The cash reward for tips in the case of the decapitated male black bear, killed while hibernating inside a northern Wisconsin culvert, has tripled in recent weeks as Department of Natural Resources wardens continue their investigation.
The Star Prairie Fish and Game Association was the first organization to offer a $500 reward to the individual or individuals whose tip to the wardens results in the conviction of the person or persons responsible for the February poaching of the bear in St. Croix County.
More groups and private parties in recent weeks have added to the cash reward total as the story spread about the killing of the sleeping bear. The Mid-State Houndsmen Association has added $250 to the cash reward total. The Wisconsin Bear Hunters Association also has committed $500 in a cash reward. And, an additional $500 has been provided by private parties. The total cash reward for tips leading to a conviction stands at $1,750.
The bear was discovered on February 24 after DNR wardens got a call. The wardens found the body of the bear, which had been freshly killed and missing its head, in a ditch just off Rice Lake Road in Somerset Township.
Wardens report evidence at the scene indicates the bear was illegally shot while hibernating inside a culvert west of Star Prairie on County Highway H, then dragged from the culvert and taken to another location where its head was removed. Since the bear’s weight was estimated to be 250 to 300 pounds, the wardens say it would have taken more than one person to remove and to transport the bear.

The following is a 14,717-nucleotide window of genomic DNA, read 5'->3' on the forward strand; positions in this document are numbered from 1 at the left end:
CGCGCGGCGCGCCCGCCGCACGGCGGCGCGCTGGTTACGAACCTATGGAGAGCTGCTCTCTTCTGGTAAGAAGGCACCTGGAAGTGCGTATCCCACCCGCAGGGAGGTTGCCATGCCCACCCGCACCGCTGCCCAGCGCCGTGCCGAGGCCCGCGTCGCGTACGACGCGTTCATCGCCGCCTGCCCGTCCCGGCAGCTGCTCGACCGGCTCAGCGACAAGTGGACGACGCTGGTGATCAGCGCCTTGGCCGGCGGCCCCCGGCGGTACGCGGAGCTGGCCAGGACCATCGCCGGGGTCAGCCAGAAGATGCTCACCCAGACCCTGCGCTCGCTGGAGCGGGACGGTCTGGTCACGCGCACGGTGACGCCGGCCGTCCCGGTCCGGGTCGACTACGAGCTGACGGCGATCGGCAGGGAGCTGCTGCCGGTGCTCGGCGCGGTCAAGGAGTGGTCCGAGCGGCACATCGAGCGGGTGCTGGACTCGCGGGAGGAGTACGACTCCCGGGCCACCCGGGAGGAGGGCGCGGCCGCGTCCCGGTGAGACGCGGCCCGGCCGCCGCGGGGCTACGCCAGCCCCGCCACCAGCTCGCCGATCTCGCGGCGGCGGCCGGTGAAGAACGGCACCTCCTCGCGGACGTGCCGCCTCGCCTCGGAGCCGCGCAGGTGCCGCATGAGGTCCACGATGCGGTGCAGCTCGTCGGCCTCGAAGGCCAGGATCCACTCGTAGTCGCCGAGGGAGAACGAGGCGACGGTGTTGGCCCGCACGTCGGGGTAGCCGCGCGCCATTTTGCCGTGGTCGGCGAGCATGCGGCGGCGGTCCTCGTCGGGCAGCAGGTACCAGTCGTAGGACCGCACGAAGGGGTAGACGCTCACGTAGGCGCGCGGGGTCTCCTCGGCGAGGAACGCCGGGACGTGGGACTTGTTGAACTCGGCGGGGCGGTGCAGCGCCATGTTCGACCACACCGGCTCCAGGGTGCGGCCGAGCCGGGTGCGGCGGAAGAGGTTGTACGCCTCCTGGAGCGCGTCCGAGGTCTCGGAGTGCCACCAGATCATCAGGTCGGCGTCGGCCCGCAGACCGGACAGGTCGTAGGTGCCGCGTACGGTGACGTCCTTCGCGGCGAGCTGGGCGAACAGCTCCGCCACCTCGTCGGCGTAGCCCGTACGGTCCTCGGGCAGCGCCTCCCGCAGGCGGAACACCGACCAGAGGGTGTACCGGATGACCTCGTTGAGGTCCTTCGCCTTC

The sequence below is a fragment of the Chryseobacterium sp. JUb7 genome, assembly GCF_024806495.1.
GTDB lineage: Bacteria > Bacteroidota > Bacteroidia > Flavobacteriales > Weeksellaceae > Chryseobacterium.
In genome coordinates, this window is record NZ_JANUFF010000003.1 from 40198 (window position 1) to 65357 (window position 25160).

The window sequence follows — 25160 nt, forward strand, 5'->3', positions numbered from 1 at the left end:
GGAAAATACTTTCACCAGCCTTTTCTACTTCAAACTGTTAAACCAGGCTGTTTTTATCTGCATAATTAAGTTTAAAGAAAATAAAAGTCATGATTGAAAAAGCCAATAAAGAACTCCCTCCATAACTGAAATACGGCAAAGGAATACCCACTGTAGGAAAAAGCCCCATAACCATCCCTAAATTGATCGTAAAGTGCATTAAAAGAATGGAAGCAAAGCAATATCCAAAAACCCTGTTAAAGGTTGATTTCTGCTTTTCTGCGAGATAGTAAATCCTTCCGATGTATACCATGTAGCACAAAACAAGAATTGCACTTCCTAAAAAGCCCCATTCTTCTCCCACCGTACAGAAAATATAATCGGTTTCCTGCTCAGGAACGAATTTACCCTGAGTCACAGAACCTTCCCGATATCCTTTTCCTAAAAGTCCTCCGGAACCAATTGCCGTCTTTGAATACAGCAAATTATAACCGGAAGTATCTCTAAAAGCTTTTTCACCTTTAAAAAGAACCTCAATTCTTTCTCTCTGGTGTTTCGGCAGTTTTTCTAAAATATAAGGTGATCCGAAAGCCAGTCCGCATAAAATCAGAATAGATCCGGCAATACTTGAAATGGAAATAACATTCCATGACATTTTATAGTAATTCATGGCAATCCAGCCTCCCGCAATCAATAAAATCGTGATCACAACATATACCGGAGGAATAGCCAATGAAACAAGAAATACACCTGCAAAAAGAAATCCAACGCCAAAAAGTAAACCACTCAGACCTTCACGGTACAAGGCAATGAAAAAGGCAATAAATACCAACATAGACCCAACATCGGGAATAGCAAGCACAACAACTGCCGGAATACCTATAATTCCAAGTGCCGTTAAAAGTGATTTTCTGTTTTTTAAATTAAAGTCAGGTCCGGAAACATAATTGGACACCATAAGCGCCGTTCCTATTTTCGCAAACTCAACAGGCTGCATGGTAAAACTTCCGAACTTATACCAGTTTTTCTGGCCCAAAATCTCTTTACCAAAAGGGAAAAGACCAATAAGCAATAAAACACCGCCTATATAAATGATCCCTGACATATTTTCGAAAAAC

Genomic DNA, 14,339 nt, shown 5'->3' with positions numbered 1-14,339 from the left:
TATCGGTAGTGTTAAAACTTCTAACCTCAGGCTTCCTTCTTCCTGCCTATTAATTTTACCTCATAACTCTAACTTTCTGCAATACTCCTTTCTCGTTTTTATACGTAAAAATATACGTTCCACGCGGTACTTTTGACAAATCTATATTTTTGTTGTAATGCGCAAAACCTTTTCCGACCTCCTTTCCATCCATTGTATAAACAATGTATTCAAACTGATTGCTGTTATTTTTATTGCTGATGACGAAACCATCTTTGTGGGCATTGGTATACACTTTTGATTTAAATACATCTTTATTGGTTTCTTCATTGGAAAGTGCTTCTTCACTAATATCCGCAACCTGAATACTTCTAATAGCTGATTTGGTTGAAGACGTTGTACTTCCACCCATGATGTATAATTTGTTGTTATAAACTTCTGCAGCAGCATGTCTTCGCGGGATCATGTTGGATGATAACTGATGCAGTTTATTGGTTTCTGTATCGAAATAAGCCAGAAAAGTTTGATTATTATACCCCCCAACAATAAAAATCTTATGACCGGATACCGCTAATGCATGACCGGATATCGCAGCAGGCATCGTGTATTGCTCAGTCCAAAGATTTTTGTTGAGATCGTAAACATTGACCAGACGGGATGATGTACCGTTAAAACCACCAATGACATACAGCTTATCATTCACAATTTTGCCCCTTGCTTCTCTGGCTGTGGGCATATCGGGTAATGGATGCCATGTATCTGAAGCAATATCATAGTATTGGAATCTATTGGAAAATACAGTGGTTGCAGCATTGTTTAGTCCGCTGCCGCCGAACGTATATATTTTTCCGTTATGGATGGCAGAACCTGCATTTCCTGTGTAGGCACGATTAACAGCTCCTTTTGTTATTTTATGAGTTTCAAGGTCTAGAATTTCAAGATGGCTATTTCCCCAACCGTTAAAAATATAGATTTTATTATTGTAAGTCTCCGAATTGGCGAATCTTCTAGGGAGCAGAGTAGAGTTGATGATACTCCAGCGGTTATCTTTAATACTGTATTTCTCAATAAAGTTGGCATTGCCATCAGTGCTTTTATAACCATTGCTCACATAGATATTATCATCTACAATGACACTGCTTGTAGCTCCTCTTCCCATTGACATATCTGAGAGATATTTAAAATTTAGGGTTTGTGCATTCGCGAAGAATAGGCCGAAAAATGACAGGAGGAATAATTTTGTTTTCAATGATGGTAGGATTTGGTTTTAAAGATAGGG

The Star Prairie Fish & Game Association began the cash reward with the condition the tips must be made to the Department of Natural Resources. The reward will be made through the DNR wardens. If you have any information related to this crime, please contact the DNR Hotline at 1-800-TIP-WDNR. Callers can remain anonymous.
If you have information regarding any natural resource violations, please call: VIOLATION HOTLINE: 1-800-TIP-WDNR or 1-800-847-9367. The hotline is in operation 24 hours a day, 7 days a week. Trained staff relay reported information to conservation wardens. Anyone who calls the Violation Hotline or provides information can remain anonymous.